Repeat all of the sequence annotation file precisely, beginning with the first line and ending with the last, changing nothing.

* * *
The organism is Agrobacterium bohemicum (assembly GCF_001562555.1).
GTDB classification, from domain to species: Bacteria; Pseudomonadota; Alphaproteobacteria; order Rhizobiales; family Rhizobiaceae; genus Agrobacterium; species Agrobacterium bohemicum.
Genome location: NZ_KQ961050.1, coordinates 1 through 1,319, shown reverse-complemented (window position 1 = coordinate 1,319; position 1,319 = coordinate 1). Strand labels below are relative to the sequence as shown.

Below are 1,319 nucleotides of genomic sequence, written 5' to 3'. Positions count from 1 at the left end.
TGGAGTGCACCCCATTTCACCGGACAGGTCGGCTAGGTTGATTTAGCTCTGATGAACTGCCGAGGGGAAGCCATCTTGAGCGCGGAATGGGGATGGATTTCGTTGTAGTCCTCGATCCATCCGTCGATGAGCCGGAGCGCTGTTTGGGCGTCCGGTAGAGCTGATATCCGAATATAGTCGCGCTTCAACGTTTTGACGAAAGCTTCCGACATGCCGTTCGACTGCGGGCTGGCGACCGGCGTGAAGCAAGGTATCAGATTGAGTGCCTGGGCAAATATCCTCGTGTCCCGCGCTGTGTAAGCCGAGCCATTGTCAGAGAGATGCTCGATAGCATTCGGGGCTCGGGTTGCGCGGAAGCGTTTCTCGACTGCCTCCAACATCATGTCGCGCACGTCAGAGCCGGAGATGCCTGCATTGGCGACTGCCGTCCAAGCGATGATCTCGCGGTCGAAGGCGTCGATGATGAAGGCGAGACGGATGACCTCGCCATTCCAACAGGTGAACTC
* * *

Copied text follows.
The organism is Agrobacterium bohemicum (assembly GCF_001562555.1).
GTDB classification, from domain to species: Bacteria; Pseudomonadota; Alphaproteobacteria; order Rhizobiales; family Rhizobiaceae; genus Agrobacterium; species Agrobacterium bohemicum.
Genome location: NZ_KQ961050.1, coordinates 1 through 1,319, shown reverse-complemented (window position 1 = coordinate 1,319; position 1,319 = coordinate 1). Strand labels below are relative to the sequence as shown.

Below are 1,319 nucleotides of genomic sequence, written 5' to 3'. Positions count from 1 at the left end.
TGGAGTGCACCCCATTTCACCGGACAGGTCGGCTAGGTTGATTTAGCTCTGATGAACTGCCGAGGGGAAGCCATCTTGAGCGCGGAATGGGGATGGATTTCGTTGTAGTCCTCGATCCATCCGTCGATGAGCCGGAGCGCTGTTTGGGCGTCCGGTAGAGCTGATATCCGAATATAGTCGCGCTTCAACGTTTTGACGAAAGCTTCCGACATGCCGTTCGACTGCGGGCTGGCGACCGGCGTGAAGCAAGGTATCAGATTGAGTGCCTGGGCAAATATCCTCGTGTCCCGCGCTGTGTAAGCCGAGCCATTGTCAGAGAGATGCTCGATAGCATTCGGGGCTCGGGTTGCGCGGAAGCGTTTCTCGACTGCCTCCAACATCATGTCGCGCACGTCAGAGCCGGAGATGCCTGCATTGGCGACTGCCGTCCAAGCGATGATCTCGCGGTCGAAGGCGTCGATGATGAAGGCGAGACGGATGACCTCGCCATTCCAACAGGTGAACTC